I drove around Capital Boulevard looking to rock some boats. I parked in the middle of intersections, directly in front of laneway exits, but the cars would either patiently sit still or, more impressively, glaze by, neatly weaving around me no matter how intrusively I plotted myself. The most dramatic reaction I could find, at first, were from people on foot. They would stroll across the street, but suddenly bolt the moment they walked in front of me. I suppose they're programmed to assume I'm ready to mow them down.

But don't worry readers, I found something strange. A regular car alone wasn't doing the trick. I picked up a tow truck and started dragging around my original car, plopping myself sprawled and curved along one side of a stoplight. At first it seemed like nothing was going to happen. The cars on my end just idled. Then a white convertible appeared from the other side and started to get funky.

It approached me, stalled, and then started ramming me. The AI wasn't trying to destroy me—it was trying to drive between the tow-truck and the towed car, unable to realize this was unfeasible. It pressed itself against me, backed up, and proceeded to slam into me four more times before knocking the towed car back enough that it could scratch against it until it got by. A red convertible then started trying the same maneuver on my other side, so maybe it's a droptop thing.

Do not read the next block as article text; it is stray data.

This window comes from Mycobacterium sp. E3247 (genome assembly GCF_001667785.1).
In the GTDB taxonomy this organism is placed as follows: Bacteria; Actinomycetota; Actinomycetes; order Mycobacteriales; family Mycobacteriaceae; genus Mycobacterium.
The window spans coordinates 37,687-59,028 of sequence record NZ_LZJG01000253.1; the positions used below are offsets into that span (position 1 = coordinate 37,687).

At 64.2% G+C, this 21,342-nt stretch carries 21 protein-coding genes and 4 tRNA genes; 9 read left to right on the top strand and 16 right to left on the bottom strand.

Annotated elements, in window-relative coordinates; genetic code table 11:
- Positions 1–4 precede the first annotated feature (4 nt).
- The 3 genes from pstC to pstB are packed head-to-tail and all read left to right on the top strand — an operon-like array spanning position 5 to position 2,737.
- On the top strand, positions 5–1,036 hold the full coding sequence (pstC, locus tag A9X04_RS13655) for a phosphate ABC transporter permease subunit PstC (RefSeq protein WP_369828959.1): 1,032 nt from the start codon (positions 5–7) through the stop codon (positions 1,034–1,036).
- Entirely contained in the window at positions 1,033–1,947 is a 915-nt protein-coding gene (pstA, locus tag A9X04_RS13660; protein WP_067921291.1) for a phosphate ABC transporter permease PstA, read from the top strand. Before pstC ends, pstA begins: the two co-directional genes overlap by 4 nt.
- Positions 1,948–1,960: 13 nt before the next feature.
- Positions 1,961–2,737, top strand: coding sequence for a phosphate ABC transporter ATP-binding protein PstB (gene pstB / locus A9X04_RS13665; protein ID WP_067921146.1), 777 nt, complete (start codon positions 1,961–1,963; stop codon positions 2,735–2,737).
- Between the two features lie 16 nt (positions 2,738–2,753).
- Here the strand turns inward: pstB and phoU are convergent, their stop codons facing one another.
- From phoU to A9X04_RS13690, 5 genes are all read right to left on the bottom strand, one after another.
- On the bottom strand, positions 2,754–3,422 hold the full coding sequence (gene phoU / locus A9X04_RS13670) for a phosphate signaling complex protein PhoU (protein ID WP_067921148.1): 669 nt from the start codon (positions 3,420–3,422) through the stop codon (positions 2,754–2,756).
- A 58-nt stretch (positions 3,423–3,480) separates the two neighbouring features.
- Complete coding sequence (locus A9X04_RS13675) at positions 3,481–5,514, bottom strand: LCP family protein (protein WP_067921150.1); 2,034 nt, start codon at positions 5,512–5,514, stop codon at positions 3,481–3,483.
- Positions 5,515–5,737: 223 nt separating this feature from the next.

My last experiment was in 2010's Just Cause 2, a game centered on havoc and explosions. I was hoping for something radical, and at first things seemed promising. Along a backwoods road, I struggled to get up a hill in a garbage truck, so I waited to see if anyone would come my way. No one's drive was interrupted, but computer controlled government officers from the in-game country of Panau (a thinly-veiled riff on North Korea) skeeted towards me, just as a rebellion faction did the same, and engaged in a gunfight completely independent of me. The action took place only a few feet from my driver's seat.

The game might have been worried that parking a garbage truck on a hill wasn't thrilling enough for this high octane thrillcoaster, so it brought the fight to me, like a mascot who got the job to hop around in front of crying children.

But that felt like I cheated, as I didn't really cause any mayhem. I flew into Panau's capital city (via grappling hook and parachute), lifted the nicest, biggest car I saw, and tore up the pavement. To my surprise, the city had far fewer people than the countryside, but I was determined.

I pulled up against a lane exit and waited. Eventually a man who looked like he just finished a shift from a rice paddy came along on a scooter, stopped two yards from my car, and just honked repeatedly. It started to rain immediately, and I felt a little bad about everything I had done.

I like to think I have more faith in the computer controlled driverless cars we have in development in the real world than the ones in Watch Dogs. However—and call me a Luddite if you want—I think I have more faith in humans. Yes, humans can be real stupid dumbo idiots on the road, but it just seems that you can only program a driver to react to so many things. Would a real driver have a list of choices to deal with road hazards the way digital ones do? Or will they just freak out and total an innocent bus shelter.